Bixby said the Konza deserves recognition not only in Kansas as a tourist attraction, but also nationally as a conservation and research center.
“It has a huge role nationally because it brings awareness to Manhattan at a national level,” Bixby said. “The research that Konza does is extremely profound and extremely important. It is very highly reviewed and respected within the national and international community.”
That research largely occurs at the Konza Prairie Biological Station, an outdoor field laboratory run by K-State. The station was started in 1971 by Lloyd Hulbert, a former professor of biology. Today, it has become a highly respected outdoor research facility on both a national and international level.
“We are very fortunate, here at Kansas State, to
have the Konza, and Lloyd has set up what I consider to be a world-class field
station,” said John Briggs, professor of biology and director of the Konza Prairie Biological Station. “We have people come here from all around the world. This is something
that no other university has, particularly in the Big 12. There is not a
tallgrass research station that is so close to a university that’s been funded
for such a long time.”
The Konza Prairie Biological Station seeks to meet a three-part mission: conduct long-term ecological research, conserve the prairie and educate the public. Currently, more than 180 projects are being conducted at the station, many of which began more than 30 years ago. Such projects include studying the impact of fire on vegetation, drought and prairie water systems. The station also maintains a herd of 300 wild American Bison.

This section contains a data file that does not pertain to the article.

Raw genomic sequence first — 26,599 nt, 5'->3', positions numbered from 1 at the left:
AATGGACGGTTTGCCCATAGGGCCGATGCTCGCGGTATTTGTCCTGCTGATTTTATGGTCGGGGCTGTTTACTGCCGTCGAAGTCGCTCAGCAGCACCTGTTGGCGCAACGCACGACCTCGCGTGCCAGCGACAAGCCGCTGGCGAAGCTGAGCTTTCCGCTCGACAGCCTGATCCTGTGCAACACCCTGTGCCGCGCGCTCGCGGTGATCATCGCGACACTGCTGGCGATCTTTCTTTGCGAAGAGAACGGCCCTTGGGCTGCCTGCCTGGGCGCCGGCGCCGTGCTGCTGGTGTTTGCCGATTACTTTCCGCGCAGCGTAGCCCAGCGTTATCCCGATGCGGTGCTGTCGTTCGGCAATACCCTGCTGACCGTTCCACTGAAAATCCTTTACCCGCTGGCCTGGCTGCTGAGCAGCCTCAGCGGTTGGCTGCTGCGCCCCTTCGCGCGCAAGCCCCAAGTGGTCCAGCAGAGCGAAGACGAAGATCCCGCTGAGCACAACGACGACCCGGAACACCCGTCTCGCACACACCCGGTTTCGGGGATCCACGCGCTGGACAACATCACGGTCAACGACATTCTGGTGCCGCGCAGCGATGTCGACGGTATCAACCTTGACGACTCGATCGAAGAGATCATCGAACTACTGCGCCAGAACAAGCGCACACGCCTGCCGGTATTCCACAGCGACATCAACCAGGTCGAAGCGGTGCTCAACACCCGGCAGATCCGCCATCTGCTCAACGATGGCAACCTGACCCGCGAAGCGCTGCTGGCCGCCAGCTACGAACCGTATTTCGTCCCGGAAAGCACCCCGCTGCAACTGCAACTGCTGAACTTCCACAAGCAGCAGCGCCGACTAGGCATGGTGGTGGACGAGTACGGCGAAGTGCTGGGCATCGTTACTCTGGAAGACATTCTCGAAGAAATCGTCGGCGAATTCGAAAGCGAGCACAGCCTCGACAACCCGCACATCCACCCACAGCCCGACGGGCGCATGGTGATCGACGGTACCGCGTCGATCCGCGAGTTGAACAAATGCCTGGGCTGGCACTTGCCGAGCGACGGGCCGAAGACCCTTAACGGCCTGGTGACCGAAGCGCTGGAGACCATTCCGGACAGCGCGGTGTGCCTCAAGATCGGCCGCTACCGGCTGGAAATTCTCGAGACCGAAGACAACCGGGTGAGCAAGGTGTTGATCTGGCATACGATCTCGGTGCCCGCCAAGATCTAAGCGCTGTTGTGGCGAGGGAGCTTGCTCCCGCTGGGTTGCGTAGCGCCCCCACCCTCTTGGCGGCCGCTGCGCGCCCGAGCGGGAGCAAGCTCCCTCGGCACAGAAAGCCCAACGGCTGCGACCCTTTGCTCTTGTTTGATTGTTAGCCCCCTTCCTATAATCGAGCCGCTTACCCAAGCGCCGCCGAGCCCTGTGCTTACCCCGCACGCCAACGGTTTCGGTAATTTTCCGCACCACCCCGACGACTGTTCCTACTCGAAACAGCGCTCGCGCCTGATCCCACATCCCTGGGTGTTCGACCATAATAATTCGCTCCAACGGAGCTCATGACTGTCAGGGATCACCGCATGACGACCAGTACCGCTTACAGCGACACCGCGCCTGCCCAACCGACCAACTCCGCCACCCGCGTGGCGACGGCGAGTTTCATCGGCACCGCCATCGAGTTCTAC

The Konza Prairie Biological Station sees significant student involvement. Undergraduate and graduate students assist professors in hands-on work like collecting and sorting samples, and students also conduct their own research in the outdoor laboratory.
Allison Veach, graduate student in microbial ecology, conducts research projects at Kings Creek, a major stream in the Konza.
“I have met several other graduate students and professors who
come to Konza to pursue grassland research from all over the country,” Veach said.
“It’s a very collaborative environment where I’ve experienced strong
intellectual support to pursue interesting research avenues.”
Bram Verheijen, graduate student in biology, utilizes the facility to study bird populations in relation to prairie management. He said the Konza functions as a site for student recreation as well as for research.
“The best time to visit Konza is around sunrise,” Verheijen said. “Visit a high hill and enjoy the
beautiful surroundings and the amazing skies. I hope that is not too early for
Veach said that in addition to the tallgrass prairie’s value as a site of research and conservation, it also deserves recognition for its aesthetic beauty.
not shocked that 177 was ranked as one of the top iconic drives,” Veach said. “It’s
absolutely beautiful. When I moved here from Indiana, I had always
thought of Kansas as barren and flat, but I was astounded at how beautiful this part of the
country is, especially during spring.”